When Gerald the elephant and Piggie decide to go for a drive, they find that all the planning in the world can’t replace one crucial ingredient.
“Let’s go for a drive!” proposes Gerald; “That sounds fun!” agrees Piggie. “Drive! Drive! Drivey-drive-drive!” they chorus. Gerald, a touch on the OCD side, insists on a plan that includes a number of items: map, sunglasses, umbrellas, bags and, as there will be “a lot of driving on [their] drive,” a car. Oops. Piggie doesn’t have one; “[a] pig with a car would be silly.” Neither does Gerald. Whatever will they do? The dauntless duo’s 18th outing employs Willems’ award-winning formula: color-coded speech bubbles; lots of white space; endearing visual characterization (Gerald’s emotional journey as he realizes the tragedy a-borning is hysterical); effortless phonetic play; thoughtfully designed endpapers; silliness. The pair’s refrain incorporates each new element to Gerald’s plan in a way that is both classically childlike and slyly pedagogical. After “Map! Map! Mappy-map-map!” children will enjoy anticipating how sunglasses, umbrellas and bags will fit into that pattern—and likely start playing with other words as well. Gerald and Piggie’s solution?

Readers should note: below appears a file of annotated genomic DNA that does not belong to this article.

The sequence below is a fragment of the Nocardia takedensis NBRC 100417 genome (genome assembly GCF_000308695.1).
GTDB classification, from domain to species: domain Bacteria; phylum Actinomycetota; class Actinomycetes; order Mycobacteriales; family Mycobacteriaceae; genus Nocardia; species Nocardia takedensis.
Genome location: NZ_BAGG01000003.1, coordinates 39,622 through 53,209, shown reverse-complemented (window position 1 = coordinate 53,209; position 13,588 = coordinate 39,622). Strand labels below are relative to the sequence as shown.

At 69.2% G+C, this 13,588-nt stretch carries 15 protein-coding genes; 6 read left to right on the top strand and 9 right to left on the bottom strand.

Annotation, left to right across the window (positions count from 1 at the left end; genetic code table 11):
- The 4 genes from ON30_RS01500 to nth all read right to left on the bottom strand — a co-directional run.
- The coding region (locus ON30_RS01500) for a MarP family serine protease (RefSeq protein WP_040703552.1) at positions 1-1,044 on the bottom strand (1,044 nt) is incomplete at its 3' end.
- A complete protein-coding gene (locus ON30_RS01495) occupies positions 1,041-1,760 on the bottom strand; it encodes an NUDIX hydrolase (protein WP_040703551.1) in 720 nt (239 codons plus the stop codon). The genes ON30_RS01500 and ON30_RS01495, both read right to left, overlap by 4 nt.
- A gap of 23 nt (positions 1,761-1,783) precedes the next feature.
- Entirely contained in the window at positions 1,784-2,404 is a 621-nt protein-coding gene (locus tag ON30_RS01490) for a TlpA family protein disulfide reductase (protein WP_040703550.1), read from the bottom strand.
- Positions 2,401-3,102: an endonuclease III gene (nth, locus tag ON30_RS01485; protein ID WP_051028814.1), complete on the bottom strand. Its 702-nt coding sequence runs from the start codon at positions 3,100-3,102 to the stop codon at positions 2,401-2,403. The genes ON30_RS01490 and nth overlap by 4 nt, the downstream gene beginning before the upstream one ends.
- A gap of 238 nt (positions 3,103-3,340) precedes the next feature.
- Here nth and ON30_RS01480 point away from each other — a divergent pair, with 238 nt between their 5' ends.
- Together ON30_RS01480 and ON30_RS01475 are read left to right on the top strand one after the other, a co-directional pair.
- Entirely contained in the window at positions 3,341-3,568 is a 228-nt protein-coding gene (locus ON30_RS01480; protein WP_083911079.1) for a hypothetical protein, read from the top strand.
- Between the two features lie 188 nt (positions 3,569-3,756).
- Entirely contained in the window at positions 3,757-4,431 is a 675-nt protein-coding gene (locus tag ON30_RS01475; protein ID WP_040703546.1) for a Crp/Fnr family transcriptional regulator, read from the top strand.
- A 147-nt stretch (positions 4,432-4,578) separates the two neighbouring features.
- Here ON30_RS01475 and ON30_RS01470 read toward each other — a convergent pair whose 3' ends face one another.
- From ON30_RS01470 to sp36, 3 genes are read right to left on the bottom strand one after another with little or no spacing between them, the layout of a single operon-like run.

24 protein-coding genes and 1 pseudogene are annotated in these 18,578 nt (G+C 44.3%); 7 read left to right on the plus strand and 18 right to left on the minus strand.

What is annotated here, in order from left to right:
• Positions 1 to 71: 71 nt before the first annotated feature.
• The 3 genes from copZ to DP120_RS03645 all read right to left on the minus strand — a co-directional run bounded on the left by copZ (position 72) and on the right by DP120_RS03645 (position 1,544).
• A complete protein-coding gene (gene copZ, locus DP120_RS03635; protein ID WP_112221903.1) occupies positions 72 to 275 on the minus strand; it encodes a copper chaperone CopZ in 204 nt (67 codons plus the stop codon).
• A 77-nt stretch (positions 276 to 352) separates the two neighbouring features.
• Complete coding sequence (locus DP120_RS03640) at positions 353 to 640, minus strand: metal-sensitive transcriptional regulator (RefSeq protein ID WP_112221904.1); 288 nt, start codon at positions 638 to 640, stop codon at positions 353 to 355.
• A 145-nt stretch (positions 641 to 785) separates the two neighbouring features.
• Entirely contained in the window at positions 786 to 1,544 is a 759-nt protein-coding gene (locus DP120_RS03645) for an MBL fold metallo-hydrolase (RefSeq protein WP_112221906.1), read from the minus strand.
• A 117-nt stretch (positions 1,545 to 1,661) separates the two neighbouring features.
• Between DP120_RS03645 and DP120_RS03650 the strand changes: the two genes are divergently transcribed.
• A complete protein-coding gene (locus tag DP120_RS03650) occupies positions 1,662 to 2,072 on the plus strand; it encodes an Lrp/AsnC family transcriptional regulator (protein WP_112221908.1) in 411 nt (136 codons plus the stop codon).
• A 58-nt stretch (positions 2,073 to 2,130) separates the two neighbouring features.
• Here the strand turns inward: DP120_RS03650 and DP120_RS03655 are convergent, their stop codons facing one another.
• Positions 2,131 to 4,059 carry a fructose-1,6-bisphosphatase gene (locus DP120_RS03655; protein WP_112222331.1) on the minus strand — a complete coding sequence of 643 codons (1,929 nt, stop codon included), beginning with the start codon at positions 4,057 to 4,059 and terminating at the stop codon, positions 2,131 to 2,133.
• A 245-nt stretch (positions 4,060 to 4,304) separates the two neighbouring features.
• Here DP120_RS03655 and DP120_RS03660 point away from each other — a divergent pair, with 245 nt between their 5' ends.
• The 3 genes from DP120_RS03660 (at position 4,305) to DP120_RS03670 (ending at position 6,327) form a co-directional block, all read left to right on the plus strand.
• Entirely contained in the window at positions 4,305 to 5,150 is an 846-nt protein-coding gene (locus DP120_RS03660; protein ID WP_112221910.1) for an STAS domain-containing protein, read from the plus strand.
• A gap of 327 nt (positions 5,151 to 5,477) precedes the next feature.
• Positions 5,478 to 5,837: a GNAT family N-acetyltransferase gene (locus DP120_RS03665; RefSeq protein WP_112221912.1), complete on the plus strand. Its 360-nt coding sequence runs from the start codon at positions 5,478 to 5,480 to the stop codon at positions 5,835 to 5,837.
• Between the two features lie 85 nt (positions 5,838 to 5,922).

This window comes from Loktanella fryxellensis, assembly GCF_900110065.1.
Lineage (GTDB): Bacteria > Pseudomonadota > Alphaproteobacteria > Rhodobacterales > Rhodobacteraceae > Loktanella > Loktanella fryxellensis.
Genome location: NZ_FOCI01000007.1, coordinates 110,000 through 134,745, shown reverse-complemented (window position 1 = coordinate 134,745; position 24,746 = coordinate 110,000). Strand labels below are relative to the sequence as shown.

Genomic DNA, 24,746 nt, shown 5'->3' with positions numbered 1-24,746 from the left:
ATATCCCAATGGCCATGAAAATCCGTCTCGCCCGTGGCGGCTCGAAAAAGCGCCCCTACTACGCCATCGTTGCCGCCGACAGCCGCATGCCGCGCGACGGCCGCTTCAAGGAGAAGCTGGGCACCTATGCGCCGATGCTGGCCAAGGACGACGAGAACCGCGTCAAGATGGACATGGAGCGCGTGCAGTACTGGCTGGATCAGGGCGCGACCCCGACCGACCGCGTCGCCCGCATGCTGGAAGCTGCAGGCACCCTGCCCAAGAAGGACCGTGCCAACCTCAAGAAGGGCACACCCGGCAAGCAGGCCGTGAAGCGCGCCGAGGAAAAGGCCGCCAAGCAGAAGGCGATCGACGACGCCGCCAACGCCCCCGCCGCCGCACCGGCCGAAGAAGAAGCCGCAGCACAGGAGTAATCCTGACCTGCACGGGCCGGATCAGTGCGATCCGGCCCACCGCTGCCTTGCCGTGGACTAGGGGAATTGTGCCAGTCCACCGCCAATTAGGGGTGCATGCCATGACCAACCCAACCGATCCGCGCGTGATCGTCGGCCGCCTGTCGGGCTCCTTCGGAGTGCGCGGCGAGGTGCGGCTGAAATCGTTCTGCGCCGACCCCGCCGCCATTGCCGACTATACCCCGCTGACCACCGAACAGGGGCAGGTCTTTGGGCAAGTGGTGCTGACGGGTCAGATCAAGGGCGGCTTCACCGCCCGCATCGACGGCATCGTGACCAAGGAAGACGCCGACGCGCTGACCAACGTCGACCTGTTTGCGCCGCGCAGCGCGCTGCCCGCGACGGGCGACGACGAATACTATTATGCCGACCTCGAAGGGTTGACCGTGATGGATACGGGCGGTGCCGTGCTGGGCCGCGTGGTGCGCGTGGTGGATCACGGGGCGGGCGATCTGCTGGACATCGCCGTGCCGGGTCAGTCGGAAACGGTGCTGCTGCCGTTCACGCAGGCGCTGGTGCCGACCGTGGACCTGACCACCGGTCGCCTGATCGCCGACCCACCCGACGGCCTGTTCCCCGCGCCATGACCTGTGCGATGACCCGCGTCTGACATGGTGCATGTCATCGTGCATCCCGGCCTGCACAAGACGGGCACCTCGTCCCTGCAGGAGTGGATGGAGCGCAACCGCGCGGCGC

Typically elegant and entirely satisfying. Which describes the book as well. (Early reader. 4-8)